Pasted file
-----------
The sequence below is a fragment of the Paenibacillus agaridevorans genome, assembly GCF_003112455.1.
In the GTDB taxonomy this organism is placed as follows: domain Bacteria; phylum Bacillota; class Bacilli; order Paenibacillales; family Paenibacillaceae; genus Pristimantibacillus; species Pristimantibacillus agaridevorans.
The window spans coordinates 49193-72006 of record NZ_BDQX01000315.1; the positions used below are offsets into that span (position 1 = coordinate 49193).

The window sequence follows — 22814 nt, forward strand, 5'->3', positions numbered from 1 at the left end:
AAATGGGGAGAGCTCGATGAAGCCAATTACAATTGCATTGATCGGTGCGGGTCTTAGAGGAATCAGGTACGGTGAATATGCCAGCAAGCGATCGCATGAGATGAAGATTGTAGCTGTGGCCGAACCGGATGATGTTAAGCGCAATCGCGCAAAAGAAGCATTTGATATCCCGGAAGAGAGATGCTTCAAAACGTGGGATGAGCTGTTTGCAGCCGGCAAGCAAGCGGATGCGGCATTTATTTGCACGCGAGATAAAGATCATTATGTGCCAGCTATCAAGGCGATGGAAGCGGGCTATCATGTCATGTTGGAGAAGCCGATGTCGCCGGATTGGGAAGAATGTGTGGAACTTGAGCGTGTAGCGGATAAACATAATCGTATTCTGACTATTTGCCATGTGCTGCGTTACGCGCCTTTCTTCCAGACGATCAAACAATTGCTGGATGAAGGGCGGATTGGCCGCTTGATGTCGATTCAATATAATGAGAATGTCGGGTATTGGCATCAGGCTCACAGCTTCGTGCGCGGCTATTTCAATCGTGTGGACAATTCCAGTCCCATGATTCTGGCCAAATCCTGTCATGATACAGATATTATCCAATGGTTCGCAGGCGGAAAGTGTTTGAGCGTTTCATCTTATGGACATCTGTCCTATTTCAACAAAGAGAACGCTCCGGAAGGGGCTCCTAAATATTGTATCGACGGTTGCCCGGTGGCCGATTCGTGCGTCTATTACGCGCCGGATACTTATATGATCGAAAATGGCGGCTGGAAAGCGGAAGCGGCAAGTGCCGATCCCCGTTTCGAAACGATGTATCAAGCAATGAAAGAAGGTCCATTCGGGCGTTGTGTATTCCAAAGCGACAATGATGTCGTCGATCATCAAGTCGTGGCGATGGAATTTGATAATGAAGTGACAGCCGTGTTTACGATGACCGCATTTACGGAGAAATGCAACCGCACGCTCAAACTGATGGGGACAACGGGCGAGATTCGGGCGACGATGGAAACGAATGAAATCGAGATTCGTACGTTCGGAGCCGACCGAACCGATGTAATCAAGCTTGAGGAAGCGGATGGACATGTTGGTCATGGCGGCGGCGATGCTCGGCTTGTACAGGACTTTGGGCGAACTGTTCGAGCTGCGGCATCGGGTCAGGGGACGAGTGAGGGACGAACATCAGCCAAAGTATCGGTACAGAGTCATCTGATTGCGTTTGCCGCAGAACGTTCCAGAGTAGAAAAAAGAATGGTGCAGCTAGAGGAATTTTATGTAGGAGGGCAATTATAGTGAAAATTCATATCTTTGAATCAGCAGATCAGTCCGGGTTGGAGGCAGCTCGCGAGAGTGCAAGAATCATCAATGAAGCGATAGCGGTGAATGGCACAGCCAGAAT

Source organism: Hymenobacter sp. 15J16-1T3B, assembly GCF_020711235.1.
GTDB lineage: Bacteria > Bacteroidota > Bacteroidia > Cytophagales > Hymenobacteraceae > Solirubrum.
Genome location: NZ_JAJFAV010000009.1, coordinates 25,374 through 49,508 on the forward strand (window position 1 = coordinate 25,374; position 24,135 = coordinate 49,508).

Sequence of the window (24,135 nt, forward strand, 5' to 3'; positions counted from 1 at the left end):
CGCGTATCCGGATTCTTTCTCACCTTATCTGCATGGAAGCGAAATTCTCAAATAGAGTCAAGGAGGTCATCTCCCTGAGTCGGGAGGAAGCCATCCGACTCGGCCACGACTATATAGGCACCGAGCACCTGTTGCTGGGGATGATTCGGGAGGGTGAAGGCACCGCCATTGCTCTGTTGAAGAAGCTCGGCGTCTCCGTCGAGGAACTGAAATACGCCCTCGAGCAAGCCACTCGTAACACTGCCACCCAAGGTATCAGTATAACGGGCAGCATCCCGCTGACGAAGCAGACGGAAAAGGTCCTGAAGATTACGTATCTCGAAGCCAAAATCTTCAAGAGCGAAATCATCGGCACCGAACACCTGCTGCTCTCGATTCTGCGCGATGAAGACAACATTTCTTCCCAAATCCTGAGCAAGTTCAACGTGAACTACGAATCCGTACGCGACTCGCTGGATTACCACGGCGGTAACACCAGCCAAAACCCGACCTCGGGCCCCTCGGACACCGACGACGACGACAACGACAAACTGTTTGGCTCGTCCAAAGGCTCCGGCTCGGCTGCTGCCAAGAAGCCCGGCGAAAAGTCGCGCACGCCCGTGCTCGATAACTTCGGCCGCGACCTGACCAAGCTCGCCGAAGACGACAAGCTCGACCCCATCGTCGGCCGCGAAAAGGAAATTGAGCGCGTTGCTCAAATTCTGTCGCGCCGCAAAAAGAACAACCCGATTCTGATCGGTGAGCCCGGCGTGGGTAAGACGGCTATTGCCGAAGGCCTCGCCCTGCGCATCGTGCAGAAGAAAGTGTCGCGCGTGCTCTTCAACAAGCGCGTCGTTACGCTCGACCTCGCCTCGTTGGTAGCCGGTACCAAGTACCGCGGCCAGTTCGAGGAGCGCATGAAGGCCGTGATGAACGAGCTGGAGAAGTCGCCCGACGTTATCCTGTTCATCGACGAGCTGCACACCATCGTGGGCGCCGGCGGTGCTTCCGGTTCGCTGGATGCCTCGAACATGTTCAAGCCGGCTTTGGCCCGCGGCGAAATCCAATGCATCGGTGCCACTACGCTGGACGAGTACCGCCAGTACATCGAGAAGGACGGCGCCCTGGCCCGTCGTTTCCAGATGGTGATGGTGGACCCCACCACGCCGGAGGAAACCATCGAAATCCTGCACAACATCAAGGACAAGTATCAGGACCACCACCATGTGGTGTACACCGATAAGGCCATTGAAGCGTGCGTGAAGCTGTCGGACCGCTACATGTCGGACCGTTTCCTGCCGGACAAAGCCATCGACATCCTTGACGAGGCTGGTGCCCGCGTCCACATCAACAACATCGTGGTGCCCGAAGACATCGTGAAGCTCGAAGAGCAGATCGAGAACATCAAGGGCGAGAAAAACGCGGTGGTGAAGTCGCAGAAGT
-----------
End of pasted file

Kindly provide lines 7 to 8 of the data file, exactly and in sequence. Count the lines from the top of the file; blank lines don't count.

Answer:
GTDB lineage: Bacteria > Bacteroidota > Bacteroidia > Cytophagales > Hymenobacteraceae > Solirubrum.
Genome location: NZ_JAJFAV010000009.1, coordinates 25,374 through 49,508 on the forward strand (window position 1 = coordinate 25,374; position 24,135 = coordinate 49,508).